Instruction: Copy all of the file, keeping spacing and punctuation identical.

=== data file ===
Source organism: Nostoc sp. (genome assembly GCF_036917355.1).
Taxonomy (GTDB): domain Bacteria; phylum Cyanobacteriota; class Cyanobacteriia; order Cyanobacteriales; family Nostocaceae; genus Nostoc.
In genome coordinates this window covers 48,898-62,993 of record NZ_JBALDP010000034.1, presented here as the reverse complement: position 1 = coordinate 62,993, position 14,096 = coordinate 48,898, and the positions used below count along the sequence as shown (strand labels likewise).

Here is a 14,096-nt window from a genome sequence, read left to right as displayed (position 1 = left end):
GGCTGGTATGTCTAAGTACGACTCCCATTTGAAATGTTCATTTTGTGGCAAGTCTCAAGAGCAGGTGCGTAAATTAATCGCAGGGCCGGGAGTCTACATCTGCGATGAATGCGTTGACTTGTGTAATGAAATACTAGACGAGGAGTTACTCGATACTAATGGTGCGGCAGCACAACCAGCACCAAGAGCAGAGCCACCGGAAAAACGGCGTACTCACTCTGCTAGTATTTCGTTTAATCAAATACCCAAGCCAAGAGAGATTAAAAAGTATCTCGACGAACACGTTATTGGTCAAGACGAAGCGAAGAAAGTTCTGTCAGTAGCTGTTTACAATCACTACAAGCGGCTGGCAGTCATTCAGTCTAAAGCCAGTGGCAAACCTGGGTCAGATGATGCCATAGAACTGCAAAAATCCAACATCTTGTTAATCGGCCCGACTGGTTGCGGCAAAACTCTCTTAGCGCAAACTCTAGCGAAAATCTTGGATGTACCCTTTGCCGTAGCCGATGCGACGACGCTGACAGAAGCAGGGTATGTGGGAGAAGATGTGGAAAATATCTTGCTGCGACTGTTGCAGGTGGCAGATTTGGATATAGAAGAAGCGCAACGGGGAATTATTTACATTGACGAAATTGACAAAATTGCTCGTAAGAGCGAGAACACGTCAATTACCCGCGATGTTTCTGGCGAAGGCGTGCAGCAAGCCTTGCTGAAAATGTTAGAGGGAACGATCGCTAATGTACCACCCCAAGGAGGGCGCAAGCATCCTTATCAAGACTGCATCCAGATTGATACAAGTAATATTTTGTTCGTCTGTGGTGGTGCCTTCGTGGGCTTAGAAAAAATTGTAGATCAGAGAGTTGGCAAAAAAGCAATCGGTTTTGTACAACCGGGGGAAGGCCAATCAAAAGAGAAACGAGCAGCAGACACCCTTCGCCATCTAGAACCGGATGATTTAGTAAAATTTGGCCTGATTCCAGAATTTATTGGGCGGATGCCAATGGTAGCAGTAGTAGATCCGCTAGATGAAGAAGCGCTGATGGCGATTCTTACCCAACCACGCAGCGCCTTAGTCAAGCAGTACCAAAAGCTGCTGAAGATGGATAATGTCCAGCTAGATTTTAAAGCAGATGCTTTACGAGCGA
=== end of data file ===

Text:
Source organism: Nostoc sp. (genome assembly GCF_036917355.1).
Taxonomy (GTDB): domain Bacteria; phylum Cyanobacteriota; class Cyanobacteriia; order Cyanobacteriales; family Nostocaceae; genus Nostoc.
In genome coordinates this window covers 48,898-62,993 of record NZ_JBALDP010000034.1, presented here as the reverse complement: position 1 = coordinate 62,993, position 14,096 = coordinate 48,898, and the positions used below count along the sequence as shown (strand labels likewise).

Here is a 14,096-nt window from a genome sequence, read left to right as displayed (position 1 = left end):
GGCTGGTATGTCTAAGTACGACTCCCATTTGAAATGTTCATTTTGTGGCAAGTCTCAAGAGCAGGTGCGTAAATTAATCGCAGGGCCGGGAGTCTACATCTGCGATGAATGCGTTGACTTGTGTAATGAAATACTAGACGAGGAGTTACTCGATACTAATGGTGCGGCAGCACAACCAGCACCAAGAGCAGAGCCACCGGAAAAACGGCGTACTCACTCTGCTAGTATTTCGTTTAATCAAATACCCAAGCCAAGAGAGATTAAAAAGTATCTCGACGAACACGTTATTGGTCAAGACGAAGCGAAGAAAGTTCTGTCAGTAGCTGTTTACAATCACTACAAGCGGCTGGCAGTCATTCAGTCTAAAGCCAGTGGCAAACCTGGGTCAGATGATGCCATAGAACTGCAAAAATCCAACATCTTGTTAATCGGCCCGACTGGTTGCGGCAAAACTCTCTTAGCGCAAACTCTAGCGAAAATCTTGGATGTACCCTTTGCCGTAGCCGATGCGACGACGCTGACAGAAGCAGGGTATGTGGGAGAAGATGTGGAAAATATCTTGCTGCGACTGTTGCAGGTGGCAGATTTGGATATAGAAGAAGCGCAACGGGGAATTATTTACATTGACGAAATTGACAAAATTGCTCGTAAGAGCGAGAACACGTCAATTACCCGCGATGTTTCTGGCGAAGGCGTGCAGCAAGCCTTGCTGAAAATGTTAGAGGGAACGATCGCTAATGTACCACCCCAAGGAGGGCGCAAGCATCCTTATCAAGACTGCATCCAGATTGATACAAGTAATATTTTGTTCGTCTGTGGTGGTGCCTTCGTGGGCTTAGAAAAAATTGTAGATCAGAGAGTTGGCAAAAAAGCAATCGGTTTTGTACAACCGGGGGAAGGCCAATCAAAAGAGAAACGAGCAGCAGACACCCTTCGCCATCTAGAACCGGATGATTTAGTAAAATTTGGCCTGATTCCAGAATTTATTGGGCGGATGCCAATGGTAGCAGTAGTAGATCCGCTAGATGAAGAAGCGCTGATGGCGATTCTTACCCAACCACGCAGCGCCTTAGTCAAGCAGTACCAAAAGCTGCTGAAGATGGATAATGTCCAGCTAGATTTTAAAGCAGATGCTTTACGAGCGA